Miguel Delgado

Dr. Miguel Delgado Discusses the Controversy of the Stem Cell Facelift

“Stem cell facelift” is a catchphrase that is considered a pure marketing gimmick and not medicine. There is an abundance of advertising for the “stem cell facelift,” but it is actually a misnomer; it is a nonsurgical procedure involving fat injections to plump up the face, not a surgical procedure like a conventional facelift that requires cutting, lifting and sewing.

Most physicians who advertise the procedure are taking advantage of this latest marketing ploy. They are using fat that already contains stem cells for their “stem cell facelift procedure.” There are a few doctors who are adding stem cells to the fat claiming the “enriched fat” is what gives superior results. It is not proven that fat grafting with added stem cells gets any better results than fat grafting without the added stem cells, and fat injections or fat grafting, is a well-established procedure that has been around for two decades and is an excellent procedure for facial volume replacement.

Miguel Delgado, M.D. has been using the fat injection or fat grafting procedure for years with excellent results. The patient below is pictured before facelift surgery with fat injections, six months after surgery, and then five years after surgery.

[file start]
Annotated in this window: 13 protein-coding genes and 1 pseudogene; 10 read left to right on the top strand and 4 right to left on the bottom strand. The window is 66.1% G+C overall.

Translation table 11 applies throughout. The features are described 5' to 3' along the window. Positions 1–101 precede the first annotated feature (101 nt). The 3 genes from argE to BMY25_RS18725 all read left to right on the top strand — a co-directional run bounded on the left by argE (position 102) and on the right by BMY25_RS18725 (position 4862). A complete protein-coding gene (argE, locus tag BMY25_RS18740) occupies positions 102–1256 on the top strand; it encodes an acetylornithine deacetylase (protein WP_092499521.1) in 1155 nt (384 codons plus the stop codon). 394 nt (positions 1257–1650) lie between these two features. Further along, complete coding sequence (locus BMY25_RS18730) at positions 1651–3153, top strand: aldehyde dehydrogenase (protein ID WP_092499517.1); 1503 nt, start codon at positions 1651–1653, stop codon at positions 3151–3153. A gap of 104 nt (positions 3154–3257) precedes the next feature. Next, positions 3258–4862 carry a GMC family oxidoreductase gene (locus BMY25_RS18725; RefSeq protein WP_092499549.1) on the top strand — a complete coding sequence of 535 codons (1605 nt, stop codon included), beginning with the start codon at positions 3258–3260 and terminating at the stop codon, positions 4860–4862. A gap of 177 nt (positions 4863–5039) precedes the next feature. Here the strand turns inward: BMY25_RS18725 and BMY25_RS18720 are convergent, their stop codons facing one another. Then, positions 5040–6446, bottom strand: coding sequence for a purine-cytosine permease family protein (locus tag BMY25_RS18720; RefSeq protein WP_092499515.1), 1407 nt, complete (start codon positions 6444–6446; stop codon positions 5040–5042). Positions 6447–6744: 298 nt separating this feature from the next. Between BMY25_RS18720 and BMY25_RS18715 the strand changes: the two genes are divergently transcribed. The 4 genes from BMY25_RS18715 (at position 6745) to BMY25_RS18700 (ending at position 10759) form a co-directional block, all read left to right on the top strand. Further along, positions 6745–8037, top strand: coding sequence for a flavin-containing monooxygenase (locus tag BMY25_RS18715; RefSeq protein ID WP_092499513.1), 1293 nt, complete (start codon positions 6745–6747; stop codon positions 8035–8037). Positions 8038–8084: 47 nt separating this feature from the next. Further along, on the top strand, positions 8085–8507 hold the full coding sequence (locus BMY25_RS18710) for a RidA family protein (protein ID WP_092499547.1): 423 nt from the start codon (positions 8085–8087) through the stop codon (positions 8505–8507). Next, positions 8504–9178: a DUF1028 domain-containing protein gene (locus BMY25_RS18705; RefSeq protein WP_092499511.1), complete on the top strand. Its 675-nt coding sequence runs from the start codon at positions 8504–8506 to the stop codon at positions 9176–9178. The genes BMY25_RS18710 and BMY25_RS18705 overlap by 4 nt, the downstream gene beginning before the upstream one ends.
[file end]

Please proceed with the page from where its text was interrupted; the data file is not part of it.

Miguel Delgado Facelift Patient
Patient before undergoing facelift with added stem cell fat injections
Miguel Delgado Facelift Patient
Patient 6 months after undergoing facelift with added stem cell fat injections
Miguel Delgado Facelift Patient
Patient 5 years after undergoing facelift with added stem cell fat injections

An abstract published in The Aesthetic Journal states that the future is promising for various applications using adult stem cells, but at this time it is unethical to promote it as a facial rejuvenation procedure as the clinical evidence does not support the marketing and promotional claims being made.

Stem cell technology for aesthetic purposes is exciting and perhaps very promising. However, the jury is still out, as scientific evidence does not support the safety and efficacy at this time.

The American Society of Aesthetic Plastic Surgery (ASAPS) and American Society of Plastic Surgeons (ASPS) created a joint task force committed to patient safety and bringing innovative treatments based on the best scientific evidence available. The task force has several concerns including:

  • Using the term “stem cell facelift,” implying improved results
  • Improvement of skin quality
  • Inconsistency in how the procedures are performed
  • For profit courses teaching stem cell methods of extraction
  • Practitioners that are not Board Certified Plastic Surgeons, advertising procedures that they are not trained in
  • The marketing of machines for the purpose of separating fat stem cells from fat tissues, since the FDA has not approved any such devices in the United States for human use

The task force requests its Board Certified Plastic Surgeon members only use this procedure in clinical studies under institutional review board approval, and to report their findings.